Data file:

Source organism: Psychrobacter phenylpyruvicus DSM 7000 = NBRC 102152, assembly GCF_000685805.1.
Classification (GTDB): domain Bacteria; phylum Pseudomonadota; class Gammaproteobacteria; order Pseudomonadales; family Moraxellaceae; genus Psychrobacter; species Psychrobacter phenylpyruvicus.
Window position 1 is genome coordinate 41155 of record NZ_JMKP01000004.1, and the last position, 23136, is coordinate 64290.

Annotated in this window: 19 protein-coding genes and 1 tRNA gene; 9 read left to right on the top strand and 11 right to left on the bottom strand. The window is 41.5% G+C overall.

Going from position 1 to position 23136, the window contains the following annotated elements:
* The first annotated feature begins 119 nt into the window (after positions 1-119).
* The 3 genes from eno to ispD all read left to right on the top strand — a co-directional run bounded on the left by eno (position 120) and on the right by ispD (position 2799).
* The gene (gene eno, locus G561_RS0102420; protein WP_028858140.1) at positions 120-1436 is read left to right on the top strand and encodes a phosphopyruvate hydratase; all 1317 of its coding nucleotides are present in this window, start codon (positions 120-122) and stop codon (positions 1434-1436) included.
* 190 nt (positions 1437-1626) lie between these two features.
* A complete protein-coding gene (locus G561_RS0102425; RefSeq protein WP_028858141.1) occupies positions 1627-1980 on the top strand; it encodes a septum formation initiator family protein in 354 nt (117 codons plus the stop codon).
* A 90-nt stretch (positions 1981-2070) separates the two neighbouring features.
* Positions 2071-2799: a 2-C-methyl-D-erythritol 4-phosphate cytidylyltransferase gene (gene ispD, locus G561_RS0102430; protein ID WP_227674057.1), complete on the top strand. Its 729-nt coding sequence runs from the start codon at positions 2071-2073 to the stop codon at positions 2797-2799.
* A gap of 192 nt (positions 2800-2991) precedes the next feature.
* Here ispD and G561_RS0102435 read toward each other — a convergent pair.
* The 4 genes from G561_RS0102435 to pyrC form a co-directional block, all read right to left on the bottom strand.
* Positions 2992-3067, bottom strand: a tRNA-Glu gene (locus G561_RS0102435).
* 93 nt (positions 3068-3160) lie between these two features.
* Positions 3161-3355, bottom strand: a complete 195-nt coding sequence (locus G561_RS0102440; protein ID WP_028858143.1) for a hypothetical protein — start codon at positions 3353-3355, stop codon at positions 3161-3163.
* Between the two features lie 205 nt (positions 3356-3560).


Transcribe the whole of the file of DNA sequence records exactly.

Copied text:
Source organism: Psychrobacter phenylpyruvicus DSM 7000 = NBRC 102152, assembly GCF_000685805.1.
Classification (GTDB): domain Bacteria; phylum Pseudomonadota; class Gammaproteobacteria; order Pseudomonadales; family Moraxellaceae; genus Psychrobacter; species Psychrobacter phenylpyruvicus.
Window position 1 is genome coordinate 41155 of record NZ_JMKP01000004.1, and the last position, 23136, is coordinate 64290.

Annotated in this window: 19 protein-coding genes and 1 tRNA gene; 9 read left to right on the top strand and 11 right to left on the bottom strand. The window is 41.5% G+C overall.

Going from position 1 to position 23136, the window contains the following annotated elements:
* The first annotated feature begins 119 nt into the window (after positions 1-119).
* The 3 genes from eno to ispD all read left to right on the top strand — a co-directional run bounded on the left by eno (position 120) and on the right by ispD (position 2799).
* The gene (gene eno, locus G561_RS0102420; protein WP_028858140.1) at positions 120-1436 is read left to right on the top strand and encodes a phosphopyruvate hydratase; all 1317 of its coding nucleotides are present in this window, start codon (positions 120-122) and stop codon (positions 1434-1436) included.
* 190 nt (positions 1437-1626) lie between these two features.
* A complete protein-coding gene (locus G561_RS0102425; RefSeq protein WP_028858141.1) occupies positions 1627-1980 on the top strand; it encodes a septum formation initiator family protein in 354 nt (117 codons plus the stop codon).
* A 90-nt stretch (positions 1981-2070) separates the two neighbouring features.
* Positions 2071-2799: a 2-C-methyl-D-erythritol 4-phosphate cytidylyltransferase gene (gene ispD, locus G561_RS0102430; protein ID WP_227674057.1), complete on the top strand. Its 729-nt coding sequence runs from the start codon at positions 2071-2073 to the stop codon at positions 2797-2799.
* A gap of 192 nt (positions 2800-2991) precedes the next feature.
* Here ispD and G561_RS0102435 read toward each other — a convergent pair.
* The 4 genes from G561_RS0102435 to pyrC form a co-directional block, all read right to left on the bottom strand.
* Positions 2992-3067, bottom strand: a tRNA-Glu gene (locus G561_RS0102435).
* 93 nt (positions 3068-3160) lie between these two features.
* Positions 3161-3355, bottom strand: a complete 195-nt coding sequence (locus G561_RS0102440; protein ID WP_028858143.1) for a hypothetical protein — start codon at positions 3353-3355, stop codon at positions 3161-3163.
* Between the two features lie 205 nt (positions 3356-3560).